Link: Lessons from Elad Gil and High Growth Handbook

It’d be useful at some point to compare the “how to be a startup” advice to “how to modernize and suite of enterprise applications.” For example, an enterprise often knows its product/market fit (e.g., selling kidnapping insurance to executives). However, it may not know the best product/technology approach (it needs a mobile app that tracks when the executive leaves the country), or product/design fit (the executive’s assistant does most of the interaction with the software, so you need to add a secondary user).

For enterprises, there’s much to be learned from startup think, but there’s also much that’s different.
Original source: Lessons from Elad Gil and High Growth Handbook

Link: Kubernetes is the new app server

Indeed!

‘Then there’s the whole cloud angle. Kubernetes has “quickly become the central container orchestration engine for most major cloud providers, including Amazon Web Services, Microsoft Azure, Google Cloud Platform, IBM Cloud, and Red Hat OpenShift,” Guiu states. “With services like Amazon EKS, Azure Kubernetes Service, and Google Kubernetes Engine the developer experience is becoming more seamless and doesn’t require a developer to install, manage, or operate Kubernetes clusters. We’re going to see further innovation here so that a developer can just drop an application and run it in Kubernetes without having to build the Docker image.”’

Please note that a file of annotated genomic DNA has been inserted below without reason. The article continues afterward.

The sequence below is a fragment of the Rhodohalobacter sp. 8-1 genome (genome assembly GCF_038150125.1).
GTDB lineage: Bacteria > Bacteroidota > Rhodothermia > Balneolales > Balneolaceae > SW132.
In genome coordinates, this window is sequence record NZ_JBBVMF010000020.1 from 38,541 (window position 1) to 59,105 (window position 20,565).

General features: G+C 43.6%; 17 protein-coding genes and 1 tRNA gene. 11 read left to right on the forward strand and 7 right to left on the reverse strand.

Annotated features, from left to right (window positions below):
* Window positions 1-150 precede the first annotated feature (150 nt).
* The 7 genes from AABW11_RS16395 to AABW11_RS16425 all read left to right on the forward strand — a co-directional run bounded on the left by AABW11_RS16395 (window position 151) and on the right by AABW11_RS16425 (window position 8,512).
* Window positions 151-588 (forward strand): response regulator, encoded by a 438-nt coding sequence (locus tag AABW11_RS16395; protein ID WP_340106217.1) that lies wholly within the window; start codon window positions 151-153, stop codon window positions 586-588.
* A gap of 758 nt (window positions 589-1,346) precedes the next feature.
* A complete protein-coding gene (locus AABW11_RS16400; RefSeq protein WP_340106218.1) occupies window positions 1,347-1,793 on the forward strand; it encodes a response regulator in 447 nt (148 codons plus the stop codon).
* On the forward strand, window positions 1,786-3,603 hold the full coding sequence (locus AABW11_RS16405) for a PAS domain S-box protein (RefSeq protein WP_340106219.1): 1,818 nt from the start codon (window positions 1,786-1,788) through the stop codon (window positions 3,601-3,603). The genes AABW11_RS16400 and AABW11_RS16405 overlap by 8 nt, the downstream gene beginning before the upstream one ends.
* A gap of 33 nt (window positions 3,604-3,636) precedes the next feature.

Original source: Kubernetes is the new app server

Link: Goodbye Microservices: From 100s of problem children to 1 superstar

“Briefly, microservices is a service-oriented software architecture in which server-side applications are constructed by combining many single-purpose, low-footprint network services. The touted benefits are improved modularity, reduced testing burden, better functional composition, environmental isolation, and development team autonomy. The opposite is a Monolithic architecture, where a large amount of functionality lives in a single service which is tested, deployed, and scaled as a single unit.”

That’s a good definition!
Original source: Goodbye Microservices: From 100s of problem children to 1 superstar